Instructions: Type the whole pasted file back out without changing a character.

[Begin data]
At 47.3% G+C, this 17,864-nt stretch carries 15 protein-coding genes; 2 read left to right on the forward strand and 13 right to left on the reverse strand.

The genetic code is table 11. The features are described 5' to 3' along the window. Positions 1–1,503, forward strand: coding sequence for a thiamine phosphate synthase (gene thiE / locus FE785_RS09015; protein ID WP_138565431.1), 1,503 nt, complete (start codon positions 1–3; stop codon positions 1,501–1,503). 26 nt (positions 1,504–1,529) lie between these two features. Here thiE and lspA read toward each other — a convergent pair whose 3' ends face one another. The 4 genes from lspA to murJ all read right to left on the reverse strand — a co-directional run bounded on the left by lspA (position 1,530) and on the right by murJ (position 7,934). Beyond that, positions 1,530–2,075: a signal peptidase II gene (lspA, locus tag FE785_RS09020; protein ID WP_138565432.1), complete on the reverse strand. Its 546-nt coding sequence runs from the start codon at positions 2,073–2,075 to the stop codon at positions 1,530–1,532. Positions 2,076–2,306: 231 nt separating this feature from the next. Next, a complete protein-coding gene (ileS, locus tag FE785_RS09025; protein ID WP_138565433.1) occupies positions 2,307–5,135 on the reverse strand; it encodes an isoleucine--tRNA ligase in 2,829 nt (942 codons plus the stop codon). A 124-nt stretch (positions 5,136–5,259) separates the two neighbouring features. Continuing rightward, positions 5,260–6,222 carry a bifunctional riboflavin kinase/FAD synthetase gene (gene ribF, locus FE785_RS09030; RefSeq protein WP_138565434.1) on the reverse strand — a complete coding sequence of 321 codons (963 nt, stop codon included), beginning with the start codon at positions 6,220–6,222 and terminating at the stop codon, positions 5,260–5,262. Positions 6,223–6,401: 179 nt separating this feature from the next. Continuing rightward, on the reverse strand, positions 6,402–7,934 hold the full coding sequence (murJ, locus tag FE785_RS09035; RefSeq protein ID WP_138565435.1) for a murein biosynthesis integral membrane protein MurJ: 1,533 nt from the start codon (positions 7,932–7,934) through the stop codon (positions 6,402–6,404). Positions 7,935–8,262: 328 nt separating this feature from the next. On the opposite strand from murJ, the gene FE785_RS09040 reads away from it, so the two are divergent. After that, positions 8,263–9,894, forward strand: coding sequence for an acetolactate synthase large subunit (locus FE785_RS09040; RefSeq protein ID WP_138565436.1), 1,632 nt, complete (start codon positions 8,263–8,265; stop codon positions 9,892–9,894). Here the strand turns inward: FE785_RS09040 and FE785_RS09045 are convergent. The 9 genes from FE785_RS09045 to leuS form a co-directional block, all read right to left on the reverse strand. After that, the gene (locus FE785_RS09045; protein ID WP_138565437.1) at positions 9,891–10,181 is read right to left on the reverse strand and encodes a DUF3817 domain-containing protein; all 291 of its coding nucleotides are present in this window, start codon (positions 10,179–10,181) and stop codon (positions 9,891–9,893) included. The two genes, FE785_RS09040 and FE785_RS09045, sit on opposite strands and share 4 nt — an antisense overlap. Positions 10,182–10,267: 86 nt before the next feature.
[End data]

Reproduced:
At 47.3% G+C, this 17,864-nt stretch carries 15 protein-coding genes; 2 read left to right on the forward strand and 13 right to left on the reverse strand.

The genetic code is table 11. The features are described 5' to 3' along the window. Positions 1–1,503, forward strand: coding sequence for a thiamine phosphate synthase (gene thiE / locus FE785_RS09015; protein ID WP_138565431.1), 1,503 nt, complete (start codon positions 1–3; stop codon positions 1,501–1,503). 26 nt (positions 1,504–1,529) lie between these two features. Here thiE and lspA read toward each other — a convergent pair whose 3' ends face one another. The 4 genes from lspA to murJ all read right to left on the reverse strand — a co-directional run bounded on the left by lspA (position 1,530) and on the right by murJ (position 7,934). Beyond that, positions 1,530–2,075: a signal peptidase II gene (lspA, locus tag FE785_RS09020; protein ID WP_138565432.1), complete on the reverse strand. Its 546-nt coding sequence runs from the start codon at positions 2,073–2,075 to the stop codon at positions 1,530–1,532. Positions 2,076–2,306: 231 nt separating this feature from the next. Next, a complete protein-coding gene (ileS, locus tag FE785_RS09025; protein ID WP_138565433.1) occupies positions 2,307–5,135 on the reverse strand; it encodes an isoleucine--tRNA ligase in 2,829 nt (942 codons plus the stop codon). A 124-nt stretch (positions 5,136–5,259) separates the two neighbouring features. Continuing rightward, positions 5,260–6,222 carry a bifunctional riboflavin kinase/FAD synthetase gene (gene ribF, locus FE785_RS09030; RefSeq protein WP_138565434.1) on the reverse strand — a complete coding sequence of 321 codons (963 nt, stop codon included), beginning with the start codon at positions 6,220–6,222 and terminating at the stop codon, positions 5,260–5,262. Positions 6,223–6,401: 179 nt separating this feature from the next. Continuing rightward, on the reverse strand, positions 6,402–7,934 hold the full coding sequence (murJ, locus tag FE785_RS09035; RefSeq protein ID WP_138565435.1) for a murein biosynthesis integral membrane protein MurJ: 1,533 nt from the start codon (positions 7,932–7,934) through the stop codon (positions 6,402–6,404). Positions 7,935–8,262: 328 nt separating this feature from the next. On the opposite strand from murJ, the gene FE785_RS09040 reads away from it, so the two are divergent. After that, positions 8,263–9,894, forward strand: coding sequence for an acetolactate synthase large subunit (locus FE785_RS09040; RefSeq protein ID WP_138565436.1), 1,632 nt, complete (start codon positions 8,263–8,265; stop codon positions 9,892–9,894). Here the strand turns inward: FE785_RS09040 and FE785_RS09045 are convergent. The 9 genes from FE785_RS09045 to leuS form a co-directional block, all read right to left on the reverse strand. After that, the gene (locus FE785_RS09045; protein ID WP_138565437.1) at positions 9,891–10,181 is read right to left on the reverse strand and encodes a DUF3817 domain-containing protein; all 291 of its coding nucleotides are present in this window, start codon (positions 10,179–10,181) and stop codon (positions 9,891–9,893) included. The two genes, FE785_RS09040 and FE785_RS09045, sit on opposite strands and share 4 nt — an antisense overlap. Positions 10,182–10,267: 86 nt before the next feature.